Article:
Today, my thoughts on the ice bucket challenge appeared on cognoscenti, the ideas and opinion page of Boston’s NPR news station, WBUR. my side of the point/counterpoint is below and you can see both sides here.
ALS is an awful disease.
As a surgeon who has performed tracheostomies on ALS patients who have been robbed of the ability to breathe, I have experienced the disquiet of wondering whether I am helping them or prolonging their suffering as they are progressively trapped, mental faculties fully intact, in a non-functioning body.
Like many awful diseases, ALS deserves to be the subject of research, inquiry and the quest for treatments and a cure. For this reason, I feel good about the uptick in donations for ALS research sparked by the Ice Bucket Challenge. Unfortunately, too few of those who have accepted the challenge include anything meaningful about the disease or about how participating might help ALS patients in their online posts about their ice bucket experience. This reduces their participation to, at best, the appearance of altruism wrapped up in the aura of being tough enough to endure a very cold dousing. At worst, the Ice Bucket Challenge is nothing more than “me too-ism,” blindly hopping on to the latest viral craze without understanding why it is a good deed.
In the era of social media, we have more opportunities than ever to support worthy causes, from rare diseases and prevalent cancers to vulnerable children and abandoned pets. Sometimes, we donate because someone we know is running, cycling or building for a cause. Sometimes, the cause holds special meaning to us. Perhaps we lost someone to the rare disease, or our own good fortune inspires us to help others who don’t share it.
Although donations to ALS charities are up, I am not convinced that awareness of the disease, which is the other object of the challenge, is. I wonder how many know what ALS stands for, or that it is also known as Lou Gehrig’s Disease. How many know that the disease causes progressive loss of motor control of bodily functions? How many know why a cure remains elusive?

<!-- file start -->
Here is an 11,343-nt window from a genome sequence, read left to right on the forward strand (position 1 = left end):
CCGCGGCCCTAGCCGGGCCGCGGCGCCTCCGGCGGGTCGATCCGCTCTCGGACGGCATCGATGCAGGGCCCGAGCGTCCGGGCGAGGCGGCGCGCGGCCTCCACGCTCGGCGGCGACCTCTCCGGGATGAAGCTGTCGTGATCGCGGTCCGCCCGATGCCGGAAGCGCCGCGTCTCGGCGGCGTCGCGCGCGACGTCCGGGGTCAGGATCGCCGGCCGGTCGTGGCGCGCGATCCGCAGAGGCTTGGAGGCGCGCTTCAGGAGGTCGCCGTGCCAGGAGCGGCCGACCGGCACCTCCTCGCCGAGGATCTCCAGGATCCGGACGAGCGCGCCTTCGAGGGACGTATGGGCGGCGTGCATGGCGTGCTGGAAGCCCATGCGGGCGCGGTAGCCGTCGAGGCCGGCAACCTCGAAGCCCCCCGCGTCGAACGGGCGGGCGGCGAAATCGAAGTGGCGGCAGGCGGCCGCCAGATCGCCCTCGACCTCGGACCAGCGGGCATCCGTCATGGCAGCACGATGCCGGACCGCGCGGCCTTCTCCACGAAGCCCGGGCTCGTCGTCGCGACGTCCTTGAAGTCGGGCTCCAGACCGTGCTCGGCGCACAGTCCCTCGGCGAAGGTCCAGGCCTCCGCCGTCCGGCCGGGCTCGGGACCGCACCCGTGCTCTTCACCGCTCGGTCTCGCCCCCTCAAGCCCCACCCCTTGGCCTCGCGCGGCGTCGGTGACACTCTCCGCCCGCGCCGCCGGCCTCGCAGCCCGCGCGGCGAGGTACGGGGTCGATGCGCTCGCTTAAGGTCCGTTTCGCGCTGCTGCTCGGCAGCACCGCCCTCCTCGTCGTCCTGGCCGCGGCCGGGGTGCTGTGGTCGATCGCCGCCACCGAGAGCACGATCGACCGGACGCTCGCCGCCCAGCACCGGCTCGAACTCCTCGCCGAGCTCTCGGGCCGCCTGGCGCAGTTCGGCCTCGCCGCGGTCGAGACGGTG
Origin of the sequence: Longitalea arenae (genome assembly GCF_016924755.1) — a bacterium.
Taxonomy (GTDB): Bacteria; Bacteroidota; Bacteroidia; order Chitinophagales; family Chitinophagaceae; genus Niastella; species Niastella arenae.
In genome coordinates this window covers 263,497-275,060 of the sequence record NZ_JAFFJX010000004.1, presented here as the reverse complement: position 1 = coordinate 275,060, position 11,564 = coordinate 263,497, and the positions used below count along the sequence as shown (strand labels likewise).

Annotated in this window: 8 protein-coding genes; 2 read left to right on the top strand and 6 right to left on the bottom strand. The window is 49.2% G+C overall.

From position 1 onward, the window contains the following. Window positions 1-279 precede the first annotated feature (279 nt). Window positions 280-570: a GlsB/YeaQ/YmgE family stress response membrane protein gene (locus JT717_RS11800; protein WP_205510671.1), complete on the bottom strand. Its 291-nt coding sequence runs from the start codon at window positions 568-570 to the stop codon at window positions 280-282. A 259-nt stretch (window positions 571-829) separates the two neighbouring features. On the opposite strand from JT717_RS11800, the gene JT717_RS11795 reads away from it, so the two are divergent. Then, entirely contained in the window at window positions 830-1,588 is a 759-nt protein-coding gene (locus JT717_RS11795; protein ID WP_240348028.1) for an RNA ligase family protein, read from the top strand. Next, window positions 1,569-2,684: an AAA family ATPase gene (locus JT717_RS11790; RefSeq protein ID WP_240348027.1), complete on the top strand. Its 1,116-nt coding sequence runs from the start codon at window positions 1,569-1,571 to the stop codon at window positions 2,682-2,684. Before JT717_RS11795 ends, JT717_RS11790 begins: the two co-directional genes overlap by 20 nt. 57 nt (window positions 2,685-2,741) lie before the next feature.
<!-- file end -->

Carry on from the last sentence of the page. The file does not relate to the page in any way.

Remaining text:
However you ascribe meaning to the act of giving, it should be more than just jumping on a bandwagon. That is why this silly challenge makes me sad for humanity. Are we challenging each other to act charitably because it’s the right thing to do, or because everyone is doing it?
I agree with you, and thought this piece was really well written.
I agree too. The stunt is just a shock for the system. it’s sad someone had to think of something this stupid to raise awareness for the disease. And it’s sad people are jumping on the bandwagon just because the stunt went viral. The disease is serious, but still just one of many that need awareness and research. That’s why I doubt that the majority participating in this challenge really care about the disease.
Thanks for writing this piece. On the one hand, I guess there’s the school of thought: “no publicity is bad publicity”. I’m sure that since the ice bucket challenge started, some people have taken the time and effort to actually understand ALS as a disease process.
On the other hand, I have to agree with you – I have to believe a lot of people participate in this social media craze semi-mindlessly. For many, I have no doubt that the ice bucket challenge serves only to underline their digital persona of a do-gooder, altruistic type. As physicians, we know more about this terrible disease than most, and the thought that many people are likely parading their ignorance behind a facade of “being cool” is unsettling.
My thought coming away from this is that social media is a double edged sword in raising awareness. In some ways, it truly does help raise money and awareness for a cause; on the other hand, it is simply harnessed as an outlet for our culture’s increasingly (and sadly, I might add) self-promotional urges in the digital world.